We see Scandinavian culture nearly everyday in Minnesota, especially during those cold winters when we have a craving for some good old comedy drama like the Church Basement Ladies. These ladies are some of the most crazy people you will ever watch and boy do they enjoy their Scandinavian heritage! The very first meal they prepare in the musical is a Lutefisk supper as for modern day drama it doesn’t get any more Scandinavian than that Folks. I have often wondered though, how our Scandinavian ancestors came across theatre and drama. Our Scandinavian ancestors paved a road of rich history and culture, but little is known about their focus on drama. It is my personal goal to shed light on the early history of Scandinavian drama.
“Rich in its history and traditions...the Scandinavian theatre has nevertheless remained relatively unexplored” (Marker ix). Scandinavia is most well known for their Norman (Northmen) culture that was most prominent during the dark ages and encompasses the following countries of Norway, Sweden, Finland, Iceland, and Denmark (Bates prologue). The Normans were “nothing but rude barbarians” that had inhabited northern Europe which we now call Scandinavia, the landscape was as distinct as the culture. A Viking was the occupation of choice for the Norse men, and because of this rude barbaric culture little is known about the drama in the specific time era that ranged from 874-934 (Bates prologue). Due to the influences of the Norman’s Pagan religious beliefs it is best predicted that they participated in ritual dramas and reenactments of stories (Gunnell 15).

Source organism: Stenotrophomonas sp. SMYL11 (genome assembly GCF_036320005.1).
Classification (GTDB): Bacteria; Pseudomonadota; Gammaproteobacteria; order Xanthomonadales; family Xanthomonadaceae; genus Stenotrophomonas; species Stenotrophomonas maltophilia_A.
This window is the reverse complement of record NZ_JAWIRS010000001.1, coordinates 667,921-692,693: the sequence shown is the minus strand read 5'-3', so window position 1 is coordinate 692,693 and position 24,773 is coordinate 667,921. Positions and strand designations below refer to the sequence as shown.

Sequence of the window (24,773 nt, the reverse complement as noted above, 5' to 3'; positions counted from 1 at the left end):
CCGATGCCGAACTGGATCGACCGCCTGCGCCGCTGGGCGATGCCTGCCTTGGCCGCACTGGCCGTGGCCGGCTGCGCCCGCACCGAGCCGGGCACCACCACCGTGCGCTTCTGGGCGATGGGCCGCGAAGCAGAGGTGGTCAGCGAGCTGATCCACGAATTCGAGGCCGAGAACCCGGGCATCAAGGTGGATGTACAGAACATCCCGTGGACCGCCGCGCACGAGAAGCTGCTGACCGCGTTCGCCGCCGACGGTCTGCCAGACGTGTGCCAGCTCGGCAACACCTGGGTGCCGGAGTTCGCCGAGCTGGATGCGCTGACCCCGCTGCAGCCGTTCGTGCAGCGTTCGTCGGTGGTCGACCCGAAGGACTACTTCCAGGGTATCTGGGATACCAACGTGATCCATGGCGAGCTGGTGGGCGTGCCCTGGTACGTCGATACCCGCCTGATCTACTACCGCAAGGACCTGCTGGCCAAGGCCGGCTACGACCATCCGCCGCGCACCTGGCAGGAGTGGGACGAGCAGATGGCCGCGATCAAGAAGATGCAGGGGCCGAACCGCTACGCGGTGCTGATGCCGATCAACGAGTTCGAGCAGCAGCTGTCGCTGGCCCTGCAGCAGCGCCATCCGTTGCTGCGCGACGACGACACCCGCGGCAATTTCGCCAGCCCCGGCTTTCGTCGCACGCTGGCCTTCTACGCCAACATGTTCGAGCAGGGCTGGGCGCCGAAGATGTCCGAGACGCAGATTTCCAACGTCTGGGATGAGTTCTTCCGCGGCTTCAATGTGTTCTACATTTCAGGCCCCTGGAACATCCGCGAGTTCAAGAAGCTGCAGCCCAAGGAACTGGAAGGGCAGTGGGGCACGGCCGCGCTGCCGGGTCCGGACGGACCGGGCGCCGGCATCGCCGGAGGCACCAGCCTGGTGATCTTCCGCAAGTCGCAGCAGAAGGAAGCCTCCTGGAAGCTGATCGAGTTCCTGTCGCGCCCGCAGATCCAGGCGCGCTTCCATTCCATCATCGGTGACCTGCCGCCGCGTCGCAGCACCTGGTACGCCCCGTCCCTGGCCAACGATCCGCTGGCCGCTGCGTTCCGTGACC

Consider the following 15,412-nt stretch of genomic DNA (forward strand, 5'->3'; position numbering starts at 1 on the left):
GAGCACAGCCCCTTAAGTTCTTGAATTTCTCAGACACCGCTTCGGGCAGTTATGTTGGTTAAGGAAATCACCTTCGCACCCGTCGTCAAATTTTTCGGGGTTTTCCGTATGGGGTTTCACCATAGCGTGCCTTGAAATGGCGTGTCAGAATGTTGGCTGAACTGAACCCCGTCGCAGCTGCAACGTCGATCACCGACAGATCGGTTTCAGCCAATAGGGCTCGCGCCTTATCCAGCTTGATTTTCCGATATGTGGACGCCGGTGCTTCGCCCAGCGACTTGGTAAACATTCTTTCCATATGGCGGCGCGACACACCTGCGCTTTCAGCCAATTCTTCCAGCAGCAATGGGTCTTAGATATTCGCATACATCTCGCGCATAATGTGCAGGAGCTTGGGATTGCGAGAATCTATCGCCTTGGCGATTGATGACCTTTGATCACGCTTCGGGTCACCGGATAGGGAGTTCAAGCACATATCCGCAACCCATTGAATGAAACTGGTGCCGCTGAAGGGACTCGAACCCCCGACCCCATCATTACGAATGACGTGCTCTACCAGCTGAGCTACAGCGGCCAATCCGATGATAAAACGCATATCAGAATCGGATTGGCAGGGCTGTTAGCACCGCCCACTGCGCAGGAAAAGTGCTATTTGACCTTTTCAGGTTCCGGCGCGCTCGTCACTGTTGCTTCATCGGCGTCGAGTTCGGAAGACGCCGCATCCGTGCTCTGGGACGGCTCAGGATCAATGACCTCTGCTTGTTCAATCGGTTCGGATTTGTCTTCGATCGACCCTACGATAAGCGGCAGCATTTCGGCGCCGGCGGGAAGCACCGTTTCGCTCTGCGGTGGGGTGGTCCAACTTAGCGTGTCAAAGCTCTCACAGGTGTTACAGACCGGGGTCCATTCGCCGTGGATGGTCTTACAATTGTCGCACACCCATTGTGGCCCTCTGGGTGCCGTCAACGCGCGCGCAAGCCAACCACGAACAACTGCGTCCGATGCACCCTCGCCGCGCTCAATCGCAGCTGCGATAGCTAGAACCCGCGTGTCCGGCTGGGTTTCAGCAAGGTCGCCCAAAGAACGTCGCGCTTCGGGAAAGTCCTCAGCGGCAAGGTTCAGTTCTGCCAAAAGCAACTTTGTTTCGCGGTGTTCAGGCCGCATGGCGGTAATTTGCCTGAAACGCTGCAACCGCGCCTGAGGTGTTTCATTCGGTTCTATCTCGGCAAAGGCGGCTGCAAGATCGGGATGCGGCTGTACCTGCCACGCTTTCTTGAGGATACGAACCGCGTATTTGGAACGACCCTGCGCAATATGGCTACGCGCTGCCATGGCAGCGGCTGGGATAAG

These ritual dramas were produced as worship for the Norse gods, this mythology gives insight of the intelligence and morality of their culture rather than the barbaric ways of the Vikings. The Mythological ways of the Normans “reveals a most weird and profound interpretation of the world about them” (Bates 1-2). Myths and rituals were the seeds of Scandinavian drama, but drama really started to bloom after the Vikings started to colonize in Iceland. Many Norwegians moved to Iceland during this time the effect was a large boom in population, the largest population Iceland has ever had (Bates 3). Due to the position of Iceland and with Viking protection Iceland became the true home to old Norse literature (Bates 2). During the “land-taking” period of 874-934 the Vikings helped make Scandinavia leaders in “not only war and politics, but also in literature and art” (Bates 3).
Around 300 years later...